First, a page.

Right before leaving the open house I was able to have a few conversations with some parents in the courtyard. I spoke to the head of the parent's association for about ten minutes (yes, in French) until he revealed that he actually spoke fluent English. Honestly, I love it - I might speak like a 5 year old but people can understand what I'm trying to say. It makes me feel good when people give me the benefit of the doubt and fight on with a conversation in French. This happened a lot on our most recent vacation in Turkey - Kate and I liked the French conversations more than the English ones during random meals with other vacation go-ers. As for the word on the street, as it relates to the girl's school, people definitely know who we are. Maybe it's a bit like looking at a car wreck as you drive down the highway - maybe it's more like smelling the flowers as you walk through a field - regardless, it's nice to be making a tiny imprint on this wonderful town.
After the open house it was time for Ella and I to do some shopping for Grace and Mia's birthday. We decided to take the tram up to the mall by my office to a store called Carrefor - this is basically Target with a little bit of Best Buy sprinkled in. Luckily for the both of us it was lunchtime when we arrived at the mall, so I took Ella to my favorite spot. I had a salad with shaved smoked ham, eggs, capers, cheese, etc and Ella had a tasty grilled cheese sandwich with a fried egg dropped on top. The highlight was watching Ella finally learn how to hold her knife and fork like they do here in France and eat like she's never eaten before..... After buying our gifts we had to hurry back to the apartment because Amelia and her parents were returning for drinks and appetisers that evening.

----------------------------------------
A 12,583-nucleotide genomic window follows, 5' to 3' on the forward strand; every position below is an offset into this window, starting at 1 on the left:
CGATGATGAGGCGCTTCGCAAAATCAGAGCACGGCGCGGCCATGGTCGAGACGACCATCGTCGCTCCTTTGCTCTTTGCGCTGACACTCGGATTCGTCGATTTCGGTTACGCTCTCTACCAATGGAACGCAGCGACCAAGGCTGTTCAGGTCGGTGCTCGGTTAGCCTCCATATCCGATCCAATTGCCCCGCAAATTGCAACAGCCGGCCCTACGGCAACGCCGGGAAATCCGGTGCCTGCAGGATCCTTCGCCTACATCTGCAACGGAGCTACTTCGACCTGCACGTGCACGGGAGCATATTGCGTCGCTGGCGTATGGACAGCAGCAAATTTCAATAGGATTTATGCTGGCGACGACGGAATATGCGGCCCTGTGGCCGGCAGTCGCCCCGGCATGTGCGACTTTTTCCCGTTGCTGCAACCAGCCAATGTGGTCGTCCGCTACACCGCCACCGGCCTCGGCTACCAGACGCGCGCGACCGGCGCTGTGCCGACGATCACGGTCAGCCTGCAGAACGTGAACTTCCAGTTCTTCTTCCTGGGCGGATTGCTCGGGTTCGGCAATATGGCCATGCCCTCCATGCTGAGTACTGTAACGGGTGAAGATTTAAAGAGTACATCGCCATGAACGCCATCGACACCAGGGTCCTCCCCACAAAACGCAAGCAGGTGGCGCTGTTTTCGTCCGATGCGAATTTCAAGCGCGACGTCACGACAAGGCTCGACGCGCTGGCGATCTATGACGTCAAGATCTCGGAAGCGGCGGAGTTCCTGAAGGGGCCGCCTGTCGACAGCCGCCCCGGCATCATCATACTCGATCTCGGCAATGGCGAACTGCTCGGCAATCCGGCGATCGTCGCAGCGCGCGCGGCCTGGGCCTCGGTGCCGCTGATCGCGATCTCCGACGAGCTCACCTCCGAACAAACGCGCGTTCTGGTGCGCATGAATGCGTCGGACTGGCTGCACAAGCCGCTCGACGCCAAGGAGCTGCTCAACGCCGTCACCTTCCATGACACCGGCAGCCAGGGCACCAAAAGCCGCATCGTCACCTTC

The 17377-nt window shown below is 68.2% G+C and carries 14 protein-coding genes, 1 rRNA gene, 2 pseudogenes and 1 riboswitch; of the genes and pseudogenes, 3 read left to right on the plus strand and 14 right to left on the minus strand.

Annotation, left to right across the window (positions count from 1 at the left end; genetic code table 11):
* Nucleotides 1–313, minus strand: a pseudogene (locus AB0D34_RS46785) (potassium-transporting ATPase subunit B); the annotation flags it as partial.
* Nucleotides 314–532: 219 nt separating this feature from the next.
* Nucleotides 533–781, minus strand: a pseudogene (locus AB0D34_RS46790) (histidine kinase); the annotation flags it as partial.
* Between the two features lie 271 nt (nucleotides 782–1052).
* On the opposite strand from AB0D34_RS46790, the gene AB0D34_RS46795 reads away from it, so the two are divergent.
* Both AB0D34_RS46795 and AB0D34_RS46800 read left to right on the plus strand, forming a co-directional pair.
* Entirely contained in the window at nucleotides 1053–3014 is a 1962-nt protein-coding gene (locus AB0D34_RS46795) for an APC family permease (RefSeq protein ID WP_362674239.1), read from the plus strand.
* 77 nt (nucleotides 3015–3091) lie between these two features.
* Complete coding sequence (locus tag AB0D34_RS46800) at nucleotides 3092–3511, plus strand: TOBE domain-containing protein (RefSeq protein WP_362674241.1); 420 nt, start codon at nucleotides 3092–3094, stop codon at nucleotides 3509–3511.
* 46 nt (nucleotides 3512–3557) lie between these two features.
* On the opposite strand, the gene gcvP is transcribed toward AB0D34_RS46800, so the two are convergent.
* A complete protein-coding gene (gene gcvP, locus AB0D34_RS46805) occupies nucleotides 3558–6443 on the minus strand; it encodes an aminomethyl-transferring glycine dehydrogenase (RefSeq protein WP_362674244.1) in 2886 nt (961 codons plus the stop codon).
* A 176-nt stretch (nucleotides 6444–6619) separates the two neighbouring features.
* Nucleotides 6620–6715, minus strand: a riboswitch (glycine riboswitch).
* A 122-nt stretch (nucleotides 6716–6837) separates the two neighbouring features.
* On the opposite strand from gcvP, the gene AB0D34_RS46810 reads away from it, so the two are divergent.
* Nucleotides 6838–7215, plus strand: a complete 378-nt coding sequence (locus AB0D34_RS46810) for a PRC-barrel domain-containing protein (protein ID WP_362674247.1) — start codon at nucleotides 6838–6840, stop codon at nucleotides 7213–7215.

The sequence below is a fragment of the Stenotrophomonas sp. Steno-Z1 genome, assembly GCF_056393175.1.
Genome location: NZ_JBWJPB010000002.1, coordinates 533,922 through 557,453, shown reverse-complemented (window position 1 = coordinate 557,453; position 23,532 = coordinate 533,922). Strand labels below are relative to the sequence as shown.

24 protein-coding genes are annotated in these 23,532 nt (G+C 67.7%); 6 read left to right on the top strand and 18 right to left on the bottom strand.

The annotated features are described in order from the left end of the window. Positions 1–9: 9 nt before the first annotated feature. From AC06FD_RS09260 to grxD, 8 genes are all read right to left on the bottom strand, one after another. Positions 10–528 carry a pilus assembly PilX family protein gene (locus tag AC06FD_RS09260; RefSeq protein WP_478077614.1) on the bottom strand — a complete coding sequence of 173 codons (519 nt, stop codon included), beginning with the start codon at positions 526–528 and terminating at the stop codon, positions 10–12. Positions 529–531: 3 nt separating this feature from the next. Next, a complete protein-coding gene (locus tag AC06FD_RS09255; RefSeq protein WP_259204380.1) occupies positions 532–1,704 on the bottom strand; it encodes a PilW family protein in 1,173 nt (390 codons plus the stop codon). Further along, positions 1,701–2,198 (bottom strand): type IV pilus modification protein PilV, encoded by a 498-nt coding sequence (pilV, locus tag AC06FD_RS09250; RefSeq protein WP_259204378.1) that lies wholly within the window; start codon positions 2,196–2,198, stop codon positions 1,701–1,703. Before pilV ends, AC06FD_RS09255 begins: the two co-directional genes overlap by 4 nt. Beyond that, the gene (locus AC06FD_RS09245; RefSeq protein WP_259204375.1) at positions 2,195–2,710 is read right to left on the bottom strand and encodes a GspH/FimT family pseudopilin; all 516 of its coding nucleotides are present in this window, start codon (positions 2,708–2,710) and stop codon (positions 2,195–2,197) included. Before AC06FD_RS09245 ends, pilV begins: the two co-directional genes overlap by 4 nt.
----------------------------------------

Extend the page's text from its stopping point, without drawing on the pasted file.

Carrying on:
I'll try to summerise the evening in one quick sentence: All the girls ate a combined Pound of Fois Gras, we drank beer brewed in Normandy, 7 dresses were worn and exchanged between the girls, the Amelia Bedelia book was lent to our friend Amelia, Kid's Bop 12 was cranking the whole time, and ultimately fun was had by all. The adults might be a bit harder of hearing after the night but we'll probably survive to hear another day (oh, and yes, it was the volume of the girl's voices that might be making us go deaf).
Tomorrow is Grace and Mia's 4th birthday - we will have a big event at the fair in town. Hopefully the sun will shine (um, actually yes it does - see the picture above), lots of rides will be ridden, and fun will be had by all.
One last note - see the bottom picture above with Ella and a boy in a blue hoodie? Well, this is the boy who Ella kissed for the first time in Turkey last week - a nice Irish boy who we hope we will see again along with is parents in Dublin later this year. It sure makes me think - how would I feel if the internet and camera phones were around when I kissed Mary Chamberland in the Kenilworth train station (my first kiss) twenty six years ago???
Take care all - hope all is well - and good-night (said Miss Clavel).
Posted by Andrew Haverkampf at 2:17 PM